Greta Magnusson-Grossman is best known as an industrial designer, but she was also one of a few female architects contributing to the evolution of mid-century modern houses in Los Angeles in the 1950s.
Up until the early 2000s Grossman remained fairly under recognised despite the contribution she made to arts and architecture. She was a two-time recipient of the Museum of Modern Art’s “Good Design” award and a highly influential figure in the Southern California design movement of the 1950s and 60s.
Early Life and Influences
Greta Grossman’s work began to receive recognition in her native Sweden in the 1930s after she was awarded the second prize from the Stockholm Craft Association. She ran a successful store and workshop in Stockholm prior to fleeing war torn Europe with her husband Billy Grossman.
Grossman’s work was reflective of the changes taking place in Europe in the 1930s. Fellow Swede, architect Gunnar Aspland’s work at the 1930 Stockholm Exhibition, would have undoubtedly had an impression on Grossman. Aspland’s Paradise Restaurant was a dramatic about turn for an architect who’s work had been characterised by it’s neo-classicism up to that point. It was this new architecture that interested Grossman and that would influence her work throughout her life.
The exhibition speaks out for joyful and spontaneous everyday life. And consistently propagates a healthy and unpretentious lifestyle based on economic realities — Alvar Aalto
It is this new movement of functionalism in architecture that Grossman adopted in her early career. Swedish and Danish Functionalism focused entirely on function at the expense of aesthetic, characterised by flat roofs and sharp angles — all forms and ideas that would be adopted into California modern. Despite this lack of aesthetic interest by functionalists, Californian Modern and other modernist movements have come to define their age through this stylistic approach.
Grossman left Europe by way of the Soviet Union and Japan and sailed to San Francisco with her jazz player husband, Billy. Questioned by a reporter about what she planned to do next, Grossman is famously understood to have said that she would get herself ‘…a car and a pair of shorts’.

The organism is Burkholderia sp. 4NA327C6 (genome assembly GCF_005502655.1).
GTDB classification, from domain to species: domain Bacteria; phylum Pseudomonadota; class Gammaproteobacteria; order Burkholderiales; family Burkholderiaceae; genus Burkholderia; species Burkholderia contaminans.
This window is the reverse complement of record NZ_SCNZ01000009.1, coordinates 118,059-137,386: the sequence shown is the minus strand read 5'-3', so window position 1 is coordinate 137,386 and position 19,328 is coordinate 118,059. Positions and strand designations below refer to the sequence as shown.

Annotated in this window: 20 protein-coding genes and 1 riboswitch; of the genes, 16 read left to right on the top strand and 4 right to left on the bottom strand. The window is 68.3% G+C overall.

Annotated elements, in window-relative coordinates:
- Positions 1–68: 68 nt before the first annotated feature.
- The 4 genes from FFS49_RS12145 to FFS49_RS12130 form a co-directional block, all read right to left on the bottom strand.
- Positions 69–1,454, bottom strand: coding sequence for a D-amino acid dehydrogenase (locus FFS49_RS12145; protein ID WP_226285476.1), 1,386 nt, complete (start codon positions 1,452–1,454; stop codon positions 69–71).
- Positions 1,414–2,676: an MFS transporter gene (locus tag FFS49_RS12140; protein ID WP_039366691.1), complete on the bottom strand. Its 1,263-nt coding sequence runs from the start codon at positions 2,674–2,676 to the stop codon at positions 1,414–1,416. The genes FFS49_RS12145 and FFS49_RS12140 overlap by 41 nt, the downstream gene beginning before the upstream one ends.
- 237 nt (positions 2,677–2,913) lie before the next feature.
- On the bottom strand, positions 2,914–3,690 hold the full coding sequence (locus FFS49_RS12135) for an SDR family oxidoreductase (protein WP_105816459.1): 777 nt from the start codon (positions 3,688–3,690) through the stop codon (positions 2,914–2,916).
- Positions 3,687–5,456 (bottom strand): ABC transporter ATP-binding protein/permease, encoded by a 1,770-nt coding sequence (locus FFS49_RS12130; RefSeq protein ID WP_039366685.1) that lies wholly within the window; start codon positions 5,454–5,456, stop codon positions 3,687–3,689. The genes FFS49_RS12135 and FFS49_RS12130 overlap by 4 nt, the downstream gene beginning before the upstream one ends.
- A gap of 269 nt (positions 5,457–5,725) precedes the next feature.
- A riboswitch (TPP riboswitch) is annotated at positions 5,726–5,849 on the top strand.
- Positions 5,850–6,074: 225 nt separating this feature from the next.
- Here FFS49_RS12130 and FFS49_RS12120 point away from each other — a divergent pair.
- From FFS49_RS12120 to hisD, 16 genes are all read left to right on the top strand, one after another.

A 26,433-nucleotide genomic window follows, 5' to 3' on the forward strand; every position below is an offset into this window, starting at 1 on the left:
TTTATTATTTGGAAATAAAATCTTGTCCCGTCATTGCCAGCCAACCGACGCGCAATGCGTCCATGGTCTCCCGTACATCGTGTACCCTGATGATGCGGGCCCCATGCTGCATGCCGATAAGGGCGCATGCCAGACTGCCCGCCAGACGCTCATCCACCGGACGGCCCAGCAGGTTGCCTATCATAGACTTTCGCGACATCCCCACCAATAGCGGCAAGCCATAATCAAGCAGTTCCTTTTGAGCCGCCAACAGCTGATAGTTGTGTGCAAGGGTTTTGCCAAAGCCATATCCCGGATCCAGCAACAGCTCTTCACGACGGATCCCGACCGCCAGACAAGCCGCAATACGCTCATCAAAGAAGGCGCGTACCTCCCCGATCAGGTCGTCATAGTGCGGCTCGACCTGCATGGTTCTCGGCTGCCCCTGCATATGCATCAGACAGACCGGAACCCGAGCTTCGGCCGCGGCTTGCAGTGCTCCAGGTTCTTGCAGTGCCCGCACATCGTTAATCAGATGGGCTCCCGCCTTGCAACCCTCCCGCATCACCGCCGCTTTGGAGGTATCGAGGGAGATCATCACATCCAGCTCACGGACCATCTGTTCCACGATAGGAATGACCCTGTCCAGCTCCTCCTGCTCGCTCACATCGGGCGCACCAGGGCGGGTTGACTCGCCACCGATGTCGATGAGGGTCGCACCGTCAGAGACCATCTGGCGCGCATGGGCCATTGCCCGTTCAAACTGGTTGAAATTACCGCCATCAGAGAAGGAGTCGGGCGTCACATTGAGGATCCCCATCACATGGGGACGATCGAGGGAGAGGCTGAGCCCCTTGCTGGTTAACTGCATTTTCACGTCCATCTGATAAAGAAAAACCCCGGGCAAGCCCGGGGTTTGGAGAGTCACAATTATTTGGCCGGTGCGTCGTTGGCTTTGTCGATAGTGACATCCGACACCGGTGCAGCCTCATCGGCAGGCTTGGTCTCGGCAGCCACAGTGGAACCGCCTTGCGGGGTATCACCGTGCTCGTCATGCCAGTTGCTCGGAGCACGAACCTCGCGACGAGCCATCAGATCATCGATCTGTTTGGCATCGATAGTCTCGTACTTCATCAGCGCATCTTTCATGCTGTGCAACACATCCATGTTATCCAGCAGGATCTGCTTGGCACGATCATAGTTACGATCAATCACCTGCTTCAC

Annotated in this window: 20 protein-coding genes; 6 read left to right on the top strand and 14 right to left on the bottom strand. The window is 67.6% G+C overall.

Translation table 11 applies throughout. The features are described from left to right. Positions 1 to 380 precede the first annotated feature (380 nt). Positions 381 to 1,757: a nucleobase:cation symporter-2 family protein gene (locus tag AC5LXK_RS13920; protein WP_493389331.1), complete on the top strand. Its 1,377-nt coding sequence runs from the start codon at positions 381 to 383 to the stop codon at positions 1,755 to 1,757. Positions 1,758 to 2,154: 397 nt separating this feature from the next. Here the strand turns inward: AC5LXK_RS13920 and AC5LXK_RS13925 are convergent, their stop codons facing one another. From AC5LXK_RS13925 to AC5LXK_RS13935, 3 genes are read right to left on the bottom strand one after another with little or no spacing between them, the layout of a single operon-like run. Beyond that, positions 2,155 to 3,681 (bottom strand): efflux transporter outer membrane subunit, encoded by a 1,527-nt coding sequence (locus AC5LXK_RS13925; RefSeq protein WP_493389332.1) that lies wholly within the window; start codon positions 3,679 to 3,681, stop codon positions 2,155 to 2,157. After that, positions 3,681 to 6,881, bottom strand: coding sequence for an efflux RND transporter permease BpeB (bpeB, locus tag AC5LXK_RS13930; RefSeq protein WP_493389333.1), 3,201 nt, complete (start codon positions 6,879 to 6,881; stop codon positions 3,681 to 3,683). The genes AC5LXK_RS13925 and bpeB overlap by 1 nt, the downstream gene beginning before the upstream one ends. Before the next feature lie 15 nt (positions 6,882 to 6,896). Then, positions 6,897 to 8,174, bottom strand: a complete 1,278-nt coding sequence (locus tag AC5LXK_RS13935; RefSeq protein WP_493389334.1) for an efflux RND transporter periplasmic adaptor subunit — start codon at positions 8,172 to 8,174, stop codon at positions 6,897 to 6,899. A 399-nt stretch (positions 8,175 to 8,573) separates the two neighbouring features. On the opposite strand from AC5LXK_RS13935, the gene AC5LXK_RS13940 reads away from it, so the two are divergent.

Grossman settled in Los Angeles where she integrated quickly with a growing group of architects, designers and photographers developing a unique Californian style of modernism. By 1953 she had completed a residential commission for the Harts and in 1958 she completed the Hurley Residence. The latter was occupied by its original owners up until their deaths in 2009 and 2013 respectively when the house then went on the open market for the first time.
The Hurley Residence was Grossman’s largest commission and considered to be her most important architectural work. The house is characterised by its sweeping cantilevers and connections with the exterior — a feature that became predominant in many Californian mid-century modern houses.
Grossman filed the house with modernist furniture including pieces by Hans Wegner and Robsjohn-Gibbings, auctioned this year by Sotheby’s as lots’ 98 and 99, forming part of their 20th Century Design sale.
However successful, Grossman still had to contend with working in a male-dominated industry:
The only advantage a man has in furniture designing is his greater physical strength,”- Greta Grossman — American Artist magazine in 1951.
Hurley Residence by Greta Magnusson-Grossman. From the book: A Car and Some Shorts. Photo by John Hartley
The Hurley Residence
Hurley, Mr. & Mrs. Joseph G. Residence (1958) — 3320 Wonder View Plaza, Hollywood
The Grossman Residence
Grossman, Greta Residence #2 (ca. 1956) — 9376 Claircrest Drive, Beverly Hills — Demolished
Grossman’s industrial design education and influences helped her to craft lighting and furniture that reflected a Hollywood age. Most of her lighting was commissioned by Californian furniture manufacturers of the time — Sherman Bertram, Martin Brattrud, Barker Bros., Richard O. Smith and Glen of California.
Her most iconic lighting designs are the Grasshopper and Cobra floor lamps, which were among the first pieces to introduce the characteristic Grossman style bullet-shaped shades.
Her design drawings were exhibited by The Drawing Centre in New York in October of 2008 at an exhibition entitled ‘Greta Magnusson Grossman: Furniture and Lighting’. In it, the drawings reflect a playful character, often giving personality and lifelike charm to her works. The names she gave for her pieces further point to this idea of her designs having a lifelike quality.
Danish design house GUBI now produces several of her pieces, including the Grasshopper and Cobra table and floor lamps that had been out of production for more than 50 years. These were among the first lamps to employ bullet shaped, directional shades and flexible arms.
Grossman believed modern design was “…not a superimposed style, but an answer to present conditions — developed out of our preferences for living in a modern way.”
Grossman’s work is gaining much more exposure and her work is now being recognised for the great contribution she made to arts and architecture in the 1940s and 50s and on post-war American design in general. 10 of her houses still exist today and much of her original pieces are highly coveted when they come up at auction.
Grossman retired to San Diego in the 1960s and faded away into relative obscurity. She died in 1999